“When you travel, you discover who you are when no one’s looking. Selfies reinforce your sense of identity,” she said, and “trigger your stories.”
Rather than shoot-and-go, Waugh follows several technical and aesthetic guidelines that add polish to her photos. She uses a point-and-shoot camera, which has a wider lens than a smartphone and can encompass more background. She holds her camera-shooting arm at a 45-degree angle and moves it up five inches from shoulder level. She positions herself in the corner of the frame, so that her image doesn’t swallow up the scenery. She looks directly into the camera and snaps five to six shots. She keeps her favorites and deletes flawed ones, such as photos that are completely backlit or show a pole or a spire shooting out of her head like an antenna.
“It’s not about taking a portrait photo,” she said.
One of her most cherished selfies features an elderly Indian vendor she met on a street in Udaipur. They bonded over his wares, delicate books bound in leather. She snapped the shot of the two of them, capturing their meaningful encounter.
The selfie with another self — what a revelation!
Wells also believes in throwing other faces into the frame. He suggests sitting among the locals and matching your expression to theirs. Or, for a more avant-garde series, take selfies with statues. “Put yourself among the statues,” he said, “so that it looks like the classical statue took the photo.”
In a twist on the traditional selfie, he recommends highlighting other body parts besides the face. Point the camera down and wiggle those toes. “Showing your feet is a better travel photo,” he said.
If you like your face, which many selfsters seem to, Wells offers an artsier approach: Capture your reflection in a shop window or a traffic mirror. Or go ironic and embrace the cliche. For example, take a picture of you “holding up” the Leaning Tower of Pisa and make sure to include the countless other tourists echoing the same kitschy stance in the background.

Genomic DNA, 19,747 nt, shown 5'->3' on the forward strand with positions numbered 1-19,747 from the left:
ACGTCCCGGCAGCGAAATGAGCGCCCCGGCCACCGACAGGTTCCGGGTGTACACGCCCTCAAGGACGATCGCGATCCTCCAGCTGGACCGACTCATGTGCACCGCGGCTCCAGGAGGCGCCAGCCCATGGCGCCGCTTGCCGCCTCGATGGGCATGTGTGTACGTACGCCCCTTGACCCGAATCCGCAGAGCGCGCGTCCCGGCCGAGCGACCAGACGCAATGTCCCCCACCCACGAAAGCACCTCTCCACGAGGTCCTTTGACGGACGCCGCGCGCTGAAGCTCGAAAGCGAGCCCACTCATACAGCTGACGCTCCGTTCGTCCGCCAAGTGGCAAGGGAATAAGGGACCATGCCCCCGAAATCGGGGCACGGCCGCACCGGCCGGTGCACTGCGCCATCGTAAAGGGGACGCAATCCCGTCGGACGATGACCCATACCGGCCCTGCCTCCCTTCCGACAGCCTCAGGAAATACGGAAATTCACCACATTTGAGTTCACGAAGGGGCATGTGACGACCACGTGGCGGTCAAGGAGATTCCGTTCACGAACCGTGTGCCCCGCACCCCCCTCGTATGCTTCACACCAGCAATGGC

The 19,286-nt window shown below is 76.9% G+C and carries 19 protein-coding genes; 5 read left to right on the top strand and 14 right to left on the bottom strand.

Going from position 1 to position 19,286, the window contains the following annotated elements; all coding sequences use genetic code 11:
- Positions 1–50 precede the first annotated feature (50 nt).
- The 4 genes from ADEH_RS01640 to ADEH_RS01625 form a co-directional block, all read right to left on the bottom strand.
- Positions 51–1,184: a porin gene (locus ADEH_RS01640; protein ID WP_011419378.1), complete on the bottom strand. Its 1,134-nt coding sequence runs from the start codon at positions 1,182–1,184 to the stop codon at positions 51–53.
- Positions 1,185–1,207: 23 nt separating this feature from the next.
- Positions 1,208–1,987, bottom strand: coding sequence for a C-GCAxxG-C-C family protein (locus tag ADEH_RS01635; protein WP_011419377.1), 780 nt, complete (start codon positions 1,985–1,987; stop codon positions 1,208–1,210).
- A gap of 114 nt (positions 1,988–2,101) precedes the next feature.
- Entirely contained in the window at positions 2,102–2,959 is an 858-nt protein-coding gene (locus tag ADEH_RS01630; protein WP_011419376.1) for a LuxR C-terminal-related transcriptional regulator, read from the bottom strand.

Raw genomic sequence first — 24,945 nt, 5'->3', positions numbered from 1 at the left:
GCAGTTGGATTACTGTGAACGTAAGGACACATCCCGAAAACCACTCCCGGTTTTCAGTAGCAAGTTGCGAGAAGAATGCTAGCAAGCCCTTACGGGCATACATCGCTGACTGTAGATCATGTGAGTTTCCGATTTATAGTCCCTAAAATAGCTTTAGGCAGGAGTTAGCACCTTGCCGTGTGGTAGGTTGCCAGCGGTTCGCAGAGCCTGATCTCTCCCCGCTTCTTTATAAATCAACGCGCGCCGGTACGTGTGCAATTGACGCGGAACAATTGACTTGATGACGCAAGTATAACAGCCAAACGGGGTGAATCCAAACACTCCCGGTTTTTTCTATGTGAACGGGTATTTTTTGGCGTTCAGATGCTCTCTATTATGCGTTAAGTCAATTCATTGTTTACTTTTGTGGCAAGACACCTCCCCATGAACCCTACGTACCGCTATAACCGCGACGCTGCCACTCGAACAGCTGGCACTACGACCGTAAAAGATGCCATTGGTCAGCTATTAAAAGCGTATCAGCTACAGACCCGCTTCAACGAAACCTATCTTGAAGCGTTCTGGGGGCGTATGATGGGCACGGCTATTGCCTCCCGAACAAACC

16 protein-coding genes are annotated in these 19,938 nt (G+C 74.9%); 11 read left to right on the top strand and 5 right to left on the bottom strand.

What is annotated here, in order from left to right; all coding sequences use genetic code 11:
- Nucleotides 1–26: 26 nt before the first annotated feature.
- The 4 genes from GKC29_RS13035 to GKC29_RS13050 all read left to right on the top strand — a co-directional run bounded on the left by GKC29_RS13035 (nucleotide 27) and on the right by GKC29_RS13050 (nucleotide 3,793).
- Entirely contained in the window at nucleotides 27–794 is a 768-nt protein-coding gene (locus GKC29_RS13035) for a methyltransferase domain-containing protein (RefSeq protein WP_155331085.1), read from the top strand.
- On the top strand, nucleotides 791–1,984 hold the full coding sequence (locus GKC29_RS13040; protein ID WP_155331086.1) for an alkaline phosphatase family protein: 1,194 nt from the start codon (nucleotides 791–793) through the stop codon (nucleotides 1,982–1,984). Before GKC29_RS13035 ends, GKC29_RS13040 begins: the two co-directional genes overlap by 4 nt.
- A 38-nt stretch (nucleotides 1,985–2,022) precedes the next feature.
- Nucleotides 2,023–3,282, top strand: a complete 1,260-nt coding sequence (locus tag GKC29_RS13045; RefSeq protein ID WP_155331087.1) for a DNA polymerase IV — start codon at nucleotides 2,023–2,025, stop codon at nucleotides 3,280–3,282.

Finally, Wells says, “don’t be a moron.” He was referring to folks who put themselves and others at risk by snapping selfies during dangerous moments, such as the running of the bulls in Pamplona. Even worse, selfie-taking can go horribly wrong: This month, a Polish couple fell off a cliff in Portugal while reportedly trying to take a picture.
Alex Chacon, who visited 36 countries over 600 days on his motorcycle, takes a daredevil approach to his selfie videos; his technique is not for the timid selfie-grapher. The 26-year-old Texan affixes a GoPro camera to a pole and shoots while driving a motorcycle, scuba diving, bungee jumping, riding a camel and sandboarding, among other adventurous activities.
“I am not selfie-obsessed,” the Austin resident said. “This was my creative take on what a selfie is.”
Chacon’s signature move is the slow spin, hence the name of his nearly three-minute video “Around the World in 360 Degrees.” But he also shoots with the camera behind or beside him, which made me feel like the kid sister bumbling along after him.
“You need to find what’s unique, what angle has not been taken before,” he said. “Appreciate what’s behind you and not only what’s in front of you.”
Like Alex’s camera, I was coming around to selfies.
English photographer Adam Bronkhorst gave me the final push over the line, where I found Alex and Janice and, yes, Malcolm waiting.
“Selfies have a purpose. They give you perspective on your travels,” said the author of a book on using photo apps. “A landscape doesn’t mean anything.”
Now looking back at my trip to Namibia, my scenic photos seem lifeless, but my selfies with the baby baboon make me smile — and remember. But if you want to see them, you’ll have to ask me.